Fetteresso, St Ciaran's Old Church
Fetteresso, St Ciaran's Old Church
The old church at Kirktown of Fetteresso was founded in 1246 by Bishop David de Bernham of St Andrews. It would later become the mother church for nearby chapels at Dunnottar and Cowie. The Fetteresso church was dedicated to Ciaran (Kieran), a 6th century Irish saint with links to the Mearns area.
Traditionally, the church is thought to stand on the site of the original church established by St Ciaran (515-549) himself. This possibility is supported by the presence of an old holy well called St Ciaran's Well below the Glenury railway viaduct. The location of the church at the extreme southern edge of the parish suggests that the site may have been chosen because it was already a sacred site from an earlier time.

When the last Episcopalian minister of Fetteresso died, locals tried to prevent Presbyterian ministers from taking his place. In 1707 the newly ordained minister complained that he could not get near his new church "by reason of a rabble of women".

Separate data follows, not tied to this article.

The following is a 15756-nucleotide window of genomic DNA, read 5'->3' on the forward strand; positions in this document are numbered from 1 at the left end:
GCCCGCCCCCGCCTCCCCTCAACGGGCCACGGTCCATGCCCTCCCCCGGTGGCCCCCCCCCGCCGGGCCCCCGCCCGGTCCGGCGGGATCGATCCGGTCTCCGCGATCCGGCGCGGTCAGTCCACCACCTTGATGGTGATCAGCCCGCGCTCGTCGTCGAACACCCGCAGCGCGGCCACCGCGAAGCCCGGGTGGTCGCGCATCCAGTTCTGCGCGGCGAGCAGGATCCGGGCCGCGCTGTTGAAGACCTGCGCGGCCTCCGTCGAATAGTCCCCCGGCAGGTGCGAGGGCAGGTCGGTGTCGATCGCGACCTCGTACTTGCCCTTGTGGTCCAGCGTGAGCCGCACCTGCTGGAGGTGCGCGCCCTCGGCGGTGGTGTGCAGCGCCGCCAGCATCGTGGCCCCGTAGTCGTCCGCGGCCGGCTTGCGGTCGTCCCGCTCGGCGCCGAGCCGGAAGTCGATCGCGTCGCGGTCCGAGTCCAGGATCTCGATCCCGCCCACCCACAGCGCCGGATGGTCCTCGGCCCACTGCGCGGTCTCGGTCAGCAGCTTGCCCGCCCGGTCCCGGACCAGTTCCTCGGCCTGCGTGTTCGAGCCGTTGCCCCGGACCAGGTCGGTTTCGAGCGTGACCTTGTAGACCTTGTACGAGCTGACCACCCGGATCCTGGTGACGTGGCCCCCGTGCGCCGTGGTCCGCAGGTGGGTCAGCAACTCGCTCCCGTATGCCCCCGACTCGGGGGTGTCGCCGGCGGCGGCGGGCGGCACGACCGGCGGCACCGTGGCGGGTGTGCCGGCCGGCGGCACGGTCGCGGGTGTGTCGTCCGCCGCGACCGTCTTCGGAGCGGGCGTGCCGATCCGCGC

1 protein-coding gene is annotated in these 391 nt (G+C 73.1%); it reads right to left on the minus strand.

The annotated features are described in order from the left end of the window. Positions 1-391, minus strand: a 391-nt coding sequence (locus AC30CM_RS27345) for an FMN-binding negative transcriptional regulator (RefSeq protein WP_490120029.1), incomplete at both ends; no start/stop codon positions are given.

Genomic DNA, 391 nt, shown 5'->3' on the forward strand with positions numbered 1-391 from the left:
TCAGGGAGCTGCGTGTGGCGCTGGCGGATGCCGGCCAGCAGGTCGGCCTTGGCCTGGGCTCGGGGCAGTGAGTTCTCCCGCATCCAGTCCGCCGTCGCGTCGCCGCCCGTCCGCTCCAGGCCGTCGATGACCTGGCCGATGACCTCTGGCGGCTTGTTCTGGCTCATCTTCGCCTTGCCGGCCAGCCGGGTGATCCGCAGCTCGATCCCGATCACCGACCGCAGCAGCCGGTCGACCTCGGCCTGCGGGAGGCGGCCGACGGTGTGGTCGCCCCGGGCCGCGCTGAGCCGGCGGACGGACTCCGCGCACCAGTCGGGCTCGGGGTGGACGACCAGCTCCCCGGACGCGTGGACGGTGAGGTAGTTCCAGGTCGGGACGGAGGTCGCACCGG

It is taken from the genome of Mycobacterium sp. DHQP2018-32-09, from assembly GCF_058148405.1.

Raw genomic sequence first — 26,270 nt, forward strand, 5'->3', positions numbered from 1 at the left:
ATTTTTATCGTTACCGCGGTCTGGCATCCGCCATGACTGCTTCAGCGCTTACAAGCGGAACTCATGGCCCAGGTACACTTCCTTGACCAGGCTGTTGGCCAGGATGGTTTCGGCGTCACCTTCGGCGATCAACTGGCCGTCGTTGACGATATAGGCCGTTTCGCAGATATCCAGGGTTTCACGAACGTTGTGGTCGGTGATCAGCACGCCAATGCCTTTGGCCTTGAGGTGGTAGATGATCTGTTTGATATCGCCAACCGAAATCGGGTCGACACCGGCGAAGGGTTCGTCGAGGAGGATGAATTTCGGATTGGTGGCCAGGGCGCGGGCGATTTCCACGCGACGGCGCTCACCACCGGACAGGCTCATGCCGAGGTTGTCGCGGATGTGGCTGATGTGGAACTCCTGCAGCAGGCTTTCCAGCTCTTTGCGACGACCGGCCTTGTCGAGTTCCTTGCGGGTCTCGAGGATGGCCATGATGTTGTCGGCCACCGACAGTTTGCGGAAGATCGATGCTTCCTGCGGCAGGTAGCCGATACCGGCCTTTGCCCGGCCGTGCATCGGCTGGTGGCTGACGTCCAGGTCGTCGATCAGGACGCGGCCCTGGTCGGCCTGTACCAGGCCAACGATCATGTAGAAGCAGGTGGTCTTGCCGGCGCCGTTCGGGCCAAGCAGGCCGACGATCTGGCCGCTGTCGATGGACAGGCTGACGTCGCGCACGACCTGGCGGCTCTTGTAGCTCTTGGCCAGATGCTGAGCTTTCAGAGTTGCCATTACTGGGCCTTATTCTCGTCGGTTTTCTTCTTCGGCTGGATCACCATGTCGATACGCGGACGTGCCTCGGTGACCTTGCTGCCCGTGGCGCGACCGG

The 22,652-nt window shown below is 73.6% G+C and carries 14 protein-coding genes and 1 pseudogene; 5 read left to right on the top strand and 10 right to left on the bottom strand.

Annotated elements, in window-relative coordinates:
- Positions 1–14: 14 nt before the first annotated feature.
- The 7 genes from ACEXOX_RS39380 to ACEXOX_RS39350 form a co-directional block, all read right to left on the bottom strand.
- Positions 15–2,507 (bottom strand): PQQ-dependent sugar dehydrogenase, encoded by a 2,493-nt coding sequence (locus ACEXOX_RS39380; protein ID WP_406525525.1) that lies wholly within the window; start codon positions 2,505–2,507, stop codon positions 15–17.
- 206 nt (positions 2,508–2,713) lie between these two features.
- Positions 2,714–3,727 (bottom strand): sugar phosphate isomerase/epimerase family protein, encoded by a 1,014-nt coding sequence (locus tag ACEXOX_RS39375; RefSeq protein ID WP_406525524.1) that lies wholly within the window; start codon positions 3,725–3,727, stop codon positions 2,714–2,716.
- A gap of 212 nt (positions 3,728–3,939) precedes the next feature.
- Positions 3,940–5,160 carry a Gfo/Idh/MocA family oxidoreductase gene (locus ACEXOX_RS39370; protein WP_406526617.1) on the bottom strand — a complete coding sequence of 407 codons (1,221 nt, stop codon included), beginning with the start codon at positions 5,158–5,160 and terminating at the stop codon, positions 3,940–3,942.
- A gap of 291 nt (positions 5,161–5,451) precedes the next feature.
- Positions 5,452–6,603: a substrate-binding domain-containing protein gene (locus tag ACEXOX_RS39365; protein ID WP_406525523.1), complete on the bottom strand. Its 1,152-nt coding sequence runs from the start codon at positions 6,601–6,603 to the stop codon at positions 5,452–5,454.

The roofless church we see today was built in 1720 to replace the earlier medieval church on the site. It is shorter than the earlier building, but with the addition of a north aisle. The church probably had a vault and a laird's loft opposite the pulpit. One of the best surviving features is the stone belfry, dated 1737. The new 18th century building did not stand the test of time; by 1794 it was deemed outdated and 'unfit to contain the congregation'. In 1812 a new church was completed on Bath Street, its remarkable turretted exterior apparently modelled on the tower house of Fetteresso Castle.

Just inside the south door is the last medieval feature; a reused holy water stoup. A hogback tomb stone dated to around 980 AD was found in the old church; it probably served as a baptismal font in the medieval church. It has since been removed to the new church in Fetteresso.

To the south of the churchyard are several interesting 18th century table tombs, but even more interesting is the marble monument to the local Duff family, located on the northeast wall of the church interior.

A short distance from the kirk, amid the woodlands beside the River Carron, stand the ruins of Fettersso Castle, where James Stewart, The Old Pretender, was proclaimed king in 1715, launching the abortive First Jacobite Rebellion.

Coat of arms on the Duff family memorial
Coat of arms on the Duff family memorial
Reused medieval holy water stoup
Reused medieval holy water stoup (right)
18th century memorial tablets
18th century memorial tablets